CPCP: Carcinoid Tumors and SSRIs; Mood Disorders and Traumatic Brain Injury

So here’s a quick run-through of the rest of the Clinical Problems in Consultation Psychiatry (CPCP) presentations that were done last Friday but which I didn’t have room for in one post because the third one that day was the huge Catatonia Super Review. I have to hand it to these guys, they were simply the best.

Dr. Anisha Boetel gave an excellent summary of the review on mood disorders after traumatic brain injury (TBI) co-authored by a former department faculty member, Dr. Ricardo Jorge, MD, who drew on the work of the former department chair, Dr. Robert G. Robinson, MD [1]. I was interested especially in the use of lithium in this population, which was summarized as below:

Given that lithium carbonate is used often as a first-line treatment among persons with idiopathic bipolar disorder, it merits special comment as a treatment of mixed states among persons with TBI. Intolerance of doses necessary to effect mood stabilization appears to be more common among persons with TBI than with primary mania or mixed mood episodes. This intolerance is often attributable to the adverse cognitive and motor effects of lithium carbonate, which appears more likely to produce nausea, tremor, ataxia, and lethargy in persons with neurological disorders than in the general psychiatric population. Additionally, lithium carbonate lowers seizure threshold; in light of the risk for posttraumatic epilepsy as well as the potential comorbidity between posttraumatic epilepsy and mania, this effect is concerning with respect to lithium’s use in this population. As such, partial response, relapse of symptoms, or need for a second mood-stabilizing medication are common limitations of the use of this agent among TBI patients [1].

I pointed out to the group that I had just read an article from an author who had a different opinion about the usefulness of lithium for patients with mood instability after brain injury [2]. This opinion was based on a case report and while the limitations of the older literature on this subject were acknowledged, still the authors said:

Notwithstanding some very old and poorly substantiated concerns, there is little evidence that patients with TBI, dementia, or other neurologic deficits tolerate lithium any less well than patients with mood or other primary psychiatric disorders do. Such patients are of course subject to typical lithium adverse effects, but there is no evidence suggesting increased sensitivity. There is some controversy about the effect of lithium on seizure disorders, but overall, the effect of lithium on seizures seems at most minor [2].

This argues for viewing the literature with some degree of skepticism and exercising clinical judgement in individual cases.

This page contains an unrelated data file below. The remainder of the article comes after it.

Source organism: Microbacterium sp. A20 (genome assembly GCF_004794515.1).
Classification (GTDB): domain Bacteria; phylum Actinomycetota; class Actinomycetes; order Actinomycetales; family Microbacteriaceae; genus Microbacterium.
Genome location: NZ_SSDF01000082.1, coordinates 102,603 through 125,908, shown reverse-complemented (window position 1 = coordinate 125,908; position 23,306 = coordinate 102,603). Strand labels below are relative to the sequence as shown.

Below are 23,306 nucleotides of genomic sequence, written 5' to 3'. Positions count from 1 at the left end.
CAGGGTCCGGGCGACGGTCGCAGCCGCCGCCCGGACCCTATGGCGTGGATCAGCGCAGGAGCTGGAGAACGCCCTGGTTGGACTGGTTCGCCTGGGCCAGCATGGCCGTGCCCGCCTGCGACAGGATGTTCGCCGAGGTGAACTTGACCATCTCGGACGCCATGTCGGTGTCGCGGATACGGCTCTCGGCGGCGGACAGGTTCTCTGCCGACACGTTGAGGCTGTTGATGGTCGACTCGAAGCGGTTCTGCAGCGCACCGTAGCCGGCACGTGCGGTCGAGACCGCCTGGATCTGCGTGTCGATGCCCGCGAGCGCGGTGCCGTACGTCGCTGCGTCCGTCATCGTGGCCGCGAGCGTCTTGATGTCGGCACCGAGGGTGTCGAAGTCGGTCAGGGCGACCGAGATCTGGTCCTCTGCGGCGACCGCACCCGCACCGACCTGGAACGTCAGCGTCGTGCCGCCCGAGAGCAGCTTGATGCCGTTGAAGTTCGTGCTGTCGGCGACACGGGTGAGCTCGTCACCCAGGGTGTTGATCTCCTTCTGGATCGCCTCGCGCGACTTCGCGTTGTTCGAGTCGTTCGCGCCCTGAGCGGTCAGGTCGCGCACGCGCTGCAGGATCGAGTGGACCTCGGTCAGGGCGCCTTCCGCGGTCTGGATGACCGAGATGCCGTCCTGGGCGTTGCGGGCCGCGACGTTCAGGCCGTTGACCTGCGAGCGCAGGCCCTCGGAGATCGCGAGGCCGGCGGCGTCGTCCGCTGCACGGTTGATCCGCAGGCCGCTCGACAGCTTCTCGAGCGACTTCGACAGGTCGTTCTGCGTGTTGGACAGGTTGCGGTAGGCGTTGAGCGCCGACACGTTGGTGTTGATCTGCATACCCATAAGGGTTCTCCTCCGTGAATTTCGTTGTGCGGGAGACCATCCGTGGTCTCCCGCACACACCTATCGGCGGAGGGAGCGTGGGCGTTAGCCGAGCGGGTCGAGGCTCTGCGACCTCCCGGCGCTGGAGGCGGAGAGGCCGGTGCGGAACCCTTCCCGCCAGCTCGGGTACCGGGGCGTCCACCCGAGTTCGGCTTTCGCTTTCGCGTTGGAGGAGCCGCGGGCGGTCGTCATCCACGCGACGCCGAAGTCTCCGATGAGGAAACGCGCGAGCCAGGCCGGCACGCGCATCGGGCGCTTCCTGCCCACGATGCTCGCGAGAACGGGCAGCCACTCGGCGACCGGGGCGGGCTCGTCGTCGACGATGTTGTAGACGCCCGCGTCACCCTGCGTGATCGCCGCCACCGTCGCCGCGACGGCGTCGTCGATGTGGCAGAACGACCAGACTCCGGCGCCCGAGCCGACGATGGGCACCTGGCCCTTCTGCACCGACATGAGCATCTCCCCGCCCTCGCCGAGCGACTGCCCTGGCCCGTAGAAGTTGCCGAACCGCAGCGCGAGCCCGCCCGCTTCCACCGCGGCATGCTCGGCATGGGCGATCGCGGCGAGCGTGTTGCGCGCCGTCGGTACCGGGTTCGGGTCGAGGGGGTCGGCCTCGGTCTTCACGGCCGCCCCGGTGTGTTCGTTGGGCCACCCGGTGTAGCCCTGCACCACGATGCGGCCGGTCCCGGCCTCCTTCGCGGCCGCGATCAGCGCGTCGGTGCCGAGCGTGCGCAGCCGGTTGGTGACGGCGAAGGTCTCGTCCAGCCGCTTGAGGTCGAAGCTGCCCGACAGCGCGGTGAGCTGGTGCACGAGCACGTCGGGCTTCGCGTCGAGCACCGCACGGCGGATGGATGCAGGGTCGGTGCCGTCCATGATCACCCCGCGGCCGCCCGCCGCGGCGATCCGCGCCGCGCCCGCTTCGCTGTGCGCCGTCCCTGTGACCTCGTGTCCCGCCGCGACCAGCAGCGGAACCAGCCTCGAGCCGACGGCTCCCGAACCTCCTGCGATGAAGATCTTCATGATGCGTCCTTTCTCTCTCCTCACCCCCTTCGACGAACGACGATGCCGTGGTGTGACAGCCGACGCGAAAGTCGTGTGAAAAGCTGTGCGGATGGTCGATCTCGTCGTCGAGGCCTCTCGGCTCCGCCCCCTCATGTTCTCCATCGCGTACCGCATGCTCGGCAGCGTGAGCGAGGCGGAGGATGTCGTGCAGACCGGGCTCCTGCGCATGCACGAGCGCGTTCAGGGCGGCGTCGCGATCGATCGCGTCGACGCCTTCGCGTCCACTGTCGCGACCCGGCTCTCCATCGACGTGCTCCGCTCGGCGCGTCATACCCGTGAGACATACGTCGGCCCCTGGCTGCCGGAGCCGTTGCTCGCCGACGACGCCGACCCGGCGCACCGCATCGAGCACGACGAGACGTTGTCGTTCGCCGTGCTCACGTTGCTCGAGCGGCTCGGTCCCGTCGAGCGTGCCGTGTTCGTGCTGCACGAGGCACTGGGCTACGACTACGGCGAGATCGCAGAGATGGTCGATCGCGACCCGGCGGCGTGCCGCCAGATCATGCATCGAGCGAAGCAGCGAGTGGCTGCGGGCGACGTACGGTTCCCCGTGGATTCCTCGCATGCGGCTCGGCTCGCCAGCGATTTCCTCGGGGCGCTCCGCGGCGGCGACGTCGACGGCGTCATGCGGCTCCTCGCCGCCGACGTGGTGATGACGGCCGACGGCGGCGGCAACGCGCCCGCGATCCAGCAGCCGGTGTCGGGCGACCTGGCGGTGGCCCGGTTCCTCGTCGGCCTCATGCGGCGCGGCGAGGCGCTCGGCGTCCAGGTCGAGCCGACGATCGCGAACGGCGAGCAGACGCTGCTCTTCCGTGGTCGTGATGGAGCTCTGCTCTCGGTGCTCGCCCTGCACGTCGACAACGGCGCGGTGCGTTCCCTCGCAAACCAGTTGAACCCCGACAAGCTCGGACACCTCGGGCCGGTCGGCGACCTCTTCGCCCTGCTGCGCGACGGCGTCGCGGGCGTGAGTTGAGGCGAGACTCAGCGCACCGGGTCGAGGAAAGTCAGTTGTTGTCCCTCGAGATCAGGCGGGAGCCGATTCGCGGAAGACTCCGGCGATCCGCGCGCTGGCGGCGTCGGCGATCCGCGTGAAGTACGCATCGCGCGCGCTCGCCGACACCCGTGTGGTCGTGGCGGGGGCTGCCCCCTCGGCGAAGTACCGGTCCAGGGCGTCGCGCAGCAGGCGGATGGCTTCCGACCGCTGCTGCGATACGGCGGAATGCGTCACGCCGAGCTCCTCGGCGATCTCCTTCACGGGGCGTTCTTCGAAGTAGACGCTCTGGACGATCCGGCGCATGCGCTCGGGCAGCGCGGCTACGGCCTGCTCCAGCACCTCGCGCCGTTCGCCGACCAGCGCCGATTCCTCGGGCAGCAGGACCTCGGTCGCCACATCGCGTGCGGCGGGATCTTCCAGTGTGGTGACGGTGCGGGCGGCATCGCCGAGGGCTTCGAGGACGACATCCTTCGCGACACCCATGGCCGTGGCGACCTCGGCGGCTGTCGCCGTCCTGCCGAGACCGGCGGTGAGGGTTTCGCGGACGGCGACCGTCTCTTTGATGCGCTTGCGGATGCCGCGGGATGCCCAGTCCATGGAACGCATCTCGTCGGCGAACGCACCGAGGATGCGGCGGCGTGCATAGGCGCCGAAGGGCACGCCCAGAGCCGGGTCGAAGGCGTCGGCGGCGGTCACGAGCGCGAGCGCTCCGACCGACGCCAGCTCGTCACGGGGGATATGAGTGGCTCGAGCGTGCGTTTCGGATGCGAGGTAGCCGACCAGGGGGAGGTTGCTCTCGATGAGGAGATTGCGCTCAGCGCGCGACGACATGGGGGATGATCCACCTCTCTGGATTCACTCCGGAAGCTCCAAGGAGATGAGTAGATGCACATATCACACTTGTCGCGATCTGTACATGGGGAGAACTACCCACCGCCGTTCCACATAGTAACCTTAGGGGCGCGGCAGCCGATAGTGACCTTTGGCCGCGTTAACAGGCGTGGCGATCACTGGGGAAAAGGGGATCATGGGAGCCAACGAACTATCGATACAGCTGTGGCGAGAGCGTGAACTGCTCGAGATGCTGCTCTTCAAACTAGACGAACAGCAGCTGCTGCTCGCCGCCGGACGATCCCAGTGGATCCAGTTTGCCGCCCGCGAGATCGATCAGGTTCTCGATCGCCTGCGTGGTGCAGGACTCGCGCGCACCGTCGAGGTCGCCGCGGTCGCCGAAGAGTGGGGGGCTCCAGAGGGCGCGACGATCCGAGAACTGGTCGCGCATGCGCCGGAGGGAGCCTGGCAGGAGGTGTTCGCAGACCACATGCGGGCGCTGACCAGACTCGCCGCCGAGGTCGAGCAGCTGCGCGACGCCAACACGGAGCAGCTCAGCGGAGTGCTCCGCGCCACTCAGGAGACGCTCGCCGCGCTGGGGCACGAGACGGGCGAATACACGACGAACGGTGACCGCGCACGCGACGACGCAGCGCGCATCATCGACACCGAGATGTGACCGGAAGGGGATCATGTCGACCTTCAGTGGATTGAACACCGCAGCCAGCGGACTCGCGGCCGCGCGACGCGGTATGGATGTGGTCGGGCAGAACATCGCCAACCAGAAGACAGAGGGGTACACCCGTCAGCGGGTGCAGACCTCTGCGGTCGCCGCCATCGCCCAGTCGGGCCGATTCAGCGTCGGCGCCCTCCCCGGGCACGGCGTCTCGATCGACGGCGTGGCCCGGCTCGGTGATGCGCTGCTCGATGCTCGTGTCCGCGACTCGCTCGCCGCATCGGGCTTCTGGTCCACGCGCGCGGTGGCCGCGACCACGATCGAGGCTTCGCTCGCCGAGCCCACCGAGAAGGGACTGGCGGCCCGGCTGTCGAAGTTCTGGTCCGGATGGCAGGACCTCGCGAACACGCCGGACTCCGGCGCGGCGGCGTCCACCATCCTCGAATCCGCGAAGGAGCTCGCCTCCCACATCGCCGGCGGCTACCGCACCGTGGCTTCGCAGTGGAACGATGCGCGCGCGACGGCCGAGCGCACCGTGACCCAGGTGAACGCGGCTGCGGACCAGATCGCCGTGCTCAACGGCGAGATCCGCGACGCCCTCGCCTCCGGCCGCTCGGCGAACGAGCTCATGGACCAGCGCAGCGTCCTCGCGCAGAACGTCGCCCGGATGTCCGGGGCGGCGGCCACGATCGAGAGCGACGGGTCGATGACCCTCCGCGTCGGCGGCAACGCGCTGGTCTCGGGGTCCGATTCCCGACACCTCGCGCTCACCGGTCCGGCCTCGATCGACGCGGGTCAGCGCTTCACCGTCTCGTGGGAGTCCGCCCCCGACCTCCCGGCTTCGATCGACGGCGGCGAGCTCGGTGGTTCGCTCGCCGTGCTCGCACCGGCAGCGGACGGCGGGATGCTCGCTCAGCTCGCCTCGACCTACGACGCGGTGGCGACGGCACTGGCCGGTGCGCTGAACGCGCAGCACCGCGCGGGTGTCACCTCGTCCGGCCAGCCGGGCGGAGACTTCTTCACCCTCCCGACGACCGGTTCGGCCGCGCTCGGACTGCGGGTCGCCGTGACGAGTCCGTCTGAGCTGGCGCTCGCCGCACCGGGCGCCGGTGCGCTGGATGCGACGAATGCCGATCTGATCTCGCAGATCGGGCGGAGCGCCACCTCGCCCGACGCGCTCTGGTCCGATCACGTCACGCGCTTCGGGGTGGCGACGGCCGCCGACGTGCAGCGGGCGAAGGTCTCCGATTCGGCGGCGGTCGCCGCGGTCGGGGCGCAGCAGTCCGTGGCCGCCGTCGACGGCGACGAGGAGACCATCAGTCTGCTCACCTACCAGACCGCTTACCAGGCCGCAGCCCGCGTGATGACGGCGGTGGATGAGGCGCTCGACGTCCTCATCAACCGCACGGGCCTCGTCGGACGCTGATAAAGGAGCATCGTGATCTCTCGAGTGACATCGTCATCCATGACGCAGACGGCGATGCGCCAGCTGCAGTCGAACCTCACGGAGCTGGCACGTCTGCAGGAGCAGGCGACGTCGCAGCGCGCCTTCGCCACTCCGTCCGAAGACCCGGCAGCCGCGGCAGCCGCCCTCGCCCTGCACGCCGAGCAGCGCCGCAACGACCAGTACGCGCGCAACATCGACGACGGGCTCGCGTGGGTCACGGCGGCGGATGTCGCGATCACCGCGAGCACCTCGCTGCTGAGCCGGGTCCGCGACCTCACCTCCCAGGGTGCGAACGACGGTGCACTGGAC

Reference from Dr. Boetel’s CPCP:

  1. Jorge, R. E. and D. B. Arciniegas (2014). “Mood disorders after TBI.” Psychiatr Clin North Am 37(1): 13-29.
    In this article, we examine the epidemiology and risk factors for the development of the most common mood disorders observed in the aftermath of TBI: depressive disorders and bipolar spectrum disorders. We describe the classification approach and diagnostic criteria proposed in the fifth edition of the Diagnostic and Statistical Manual for Mental Disorders. We also examine the differential diagnosis of post-TBI mood disorders and describe the mainstay of the evaluation process. Finally, we place a special emphasis on the analysis of the different therapeutic options and provide guidelines for the appropriate management of these conditions.
  2. Cruz, C., et al. (2015). “Lithium Treatment for Post-Head Injury Volatility.” Psychosomatics 56(5): 576-579.

The presentation by the senior medical students, Daniel Fox and Robert Welborn, on carcinoid tumor and selective serotonin reuptake inhibitors (SSRIs) was very well done. The literature still tends to argue for caution in using SSRIs in the population of patients with carcinoid tumors although it’s clear that in my experience, they still tend to be prescribed in this setting and they’re not always poorly tolerated.

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  1. When you talked about carcinoid tumors, did you talk about serum markers? Is there any role for follow-up serum markers once the carcinoid has been removed?



    • We didn’t focus on biomarkers because the talk was about serotonin syndrome and depression treatment rather than specifics of carcinoid treatment.



      • Did you come across if there is a role for checking biomarkers in someone who had carcinoid removed before/while being treated with an SSRI…I should have clarified my question.


      • That’s an excellent question…except the medical students didn’t focus on it. So there might be literature on it, but we didn’t cover it on that particular day.


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